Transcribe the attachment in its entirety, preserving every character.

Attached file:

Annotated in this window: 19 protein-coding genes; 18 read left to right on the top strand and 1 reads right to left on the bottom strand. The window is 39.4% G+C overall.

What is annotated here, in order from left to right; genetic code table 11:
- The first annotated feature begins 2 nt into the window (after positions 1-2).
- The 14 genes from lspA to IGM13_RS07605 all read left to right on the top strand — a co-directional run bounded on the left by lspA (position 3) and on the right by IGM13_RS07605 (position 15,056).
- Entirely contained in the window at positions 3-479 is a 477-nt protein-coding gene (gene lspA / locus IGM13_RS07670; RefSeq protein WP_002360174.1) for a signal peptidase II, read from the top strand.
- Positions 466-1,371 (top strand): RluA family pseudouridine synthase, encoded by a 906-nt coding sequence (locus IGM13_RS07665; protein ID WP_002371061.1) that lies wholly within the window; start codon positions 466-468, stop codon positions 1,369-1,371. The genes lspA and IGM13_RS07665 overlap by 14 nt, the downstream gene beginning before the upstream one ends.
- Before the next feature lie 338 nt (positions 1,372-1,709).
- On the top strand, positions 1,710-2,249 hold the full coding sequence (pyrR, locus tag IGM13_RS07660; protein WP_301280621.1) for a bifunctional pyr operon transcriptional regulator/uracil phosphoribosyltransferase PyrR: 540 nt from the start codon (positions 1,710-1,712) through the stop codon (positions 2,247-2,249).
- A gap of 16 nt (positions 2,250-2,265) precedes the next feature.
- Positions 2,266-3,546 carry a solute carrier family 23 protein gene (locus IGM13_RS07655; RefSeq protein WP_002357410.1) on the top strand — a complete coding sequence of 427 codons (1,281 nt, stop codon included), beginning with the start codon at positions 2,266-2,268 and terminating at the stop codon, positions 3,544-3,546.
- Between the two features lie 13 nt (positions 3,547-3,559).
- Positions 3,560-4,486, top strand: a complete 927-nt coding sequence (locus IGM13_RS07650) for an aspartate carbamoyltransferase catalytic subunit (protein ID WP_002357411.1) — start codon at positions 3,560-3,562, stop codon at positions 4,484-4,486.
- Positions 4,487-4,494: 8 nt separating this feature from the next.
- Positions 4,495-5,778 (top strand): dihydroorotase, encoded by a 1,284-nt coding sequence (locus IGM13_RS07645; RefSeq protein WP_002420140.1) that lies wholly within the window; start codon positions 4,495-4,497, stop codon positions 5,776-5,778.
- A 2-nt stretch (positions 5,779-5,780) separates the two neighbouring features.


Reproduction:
Annotated in this window: 19 protein-coding genes; 18 read left to right on the top strand and 1 reads right to left on the bottom strand. The window is 39.4% G+C overall.

What is annotated here, in order from left to right; genetic code table 11:
- The first annotated feature begins 2 nt into the window (after positions 1-2).
- The 14 genes from lspA to IGM13_RS07605 all read left to right on the top strand — a co-directional run bounded on the left by lspA (position 3) and on the right by IGM13_RS07605 (position 15,056).
- Entirely contained in the window at positions 3-479 is a 477-nt protein-coding gene (gene lspA / locus IGM13_RS07670; RefSeq protein WP_002360174.1) for a signal peptidase II, read from the top strand.
- Positions 466-1,371 (top strand): RluA family pseudouridine synthase, encoded by a 906-nt coding sequence (locus IGM13_RS07665; protein ID WP_002371061.1) that lies wholly within the window; start codon positions 466-468, stop codon positions 1,369-1,371. The genes lspA and IGM13_RS07665 overlap by 14 nt, the downstream gene beginning before the upstream one ends.
- Before the next feature lie 338 nt (positions 1,372-1,709).
- On the top strand, positions 1,710-2,249 hold the full coding sequence (pyrR, locus tag IGM13_RS07660; protein WP_301280621.1) for a bifunctional pyr operon transcriptional regulator/uracil phosphoribosyltransferase PyrR: 540 nt from the start codon (positions 1,710-1,712) through the stop codon (positions 2,247-2,249).
- A gap of 16 nt (positions 2,250-2,265) precedes the next feature.
- Positions 2,266-3,546 carry a solute carrier family 23 protein gene (locus IGM13_RS07655; RefSeq protein WP_002357410.1) on the top strand — a complete coding sequence of 427 codons (1,281 nt, stop codon included), beginning with the start codon at positions 2,266-2,268 and terminating at the stop codon, positions 3,544-3,546.
- Between the two features lie 13 nt (positions 3,547-3,559).
- Positions 3,560-4,486, top strand: a complete 927-nt coding sequence (locus IGM13_RS07650) for an aspartate carbamoyltransferase catalytic subunit (protein ID WP_002357411.1) — start codon at positions 3,560-3,562, stop codon at positions 4,484-4,486.
- Positions 4,487-4,494: 8 nt separating this feature from the next.
- Positions 4,495-5,778 (top strand): dihydroorotase, encoded by a 1,284-nt coding sequence (locus IGM13_RS07645; RefSeq protein WP_002420140.1) that lies wholly within the window; start codon positions 4,495-4,497, stop codon positions 5,776-5,778.
- A 2-nt stretch (positions 5,779-5,780) separates the two neighbouring features.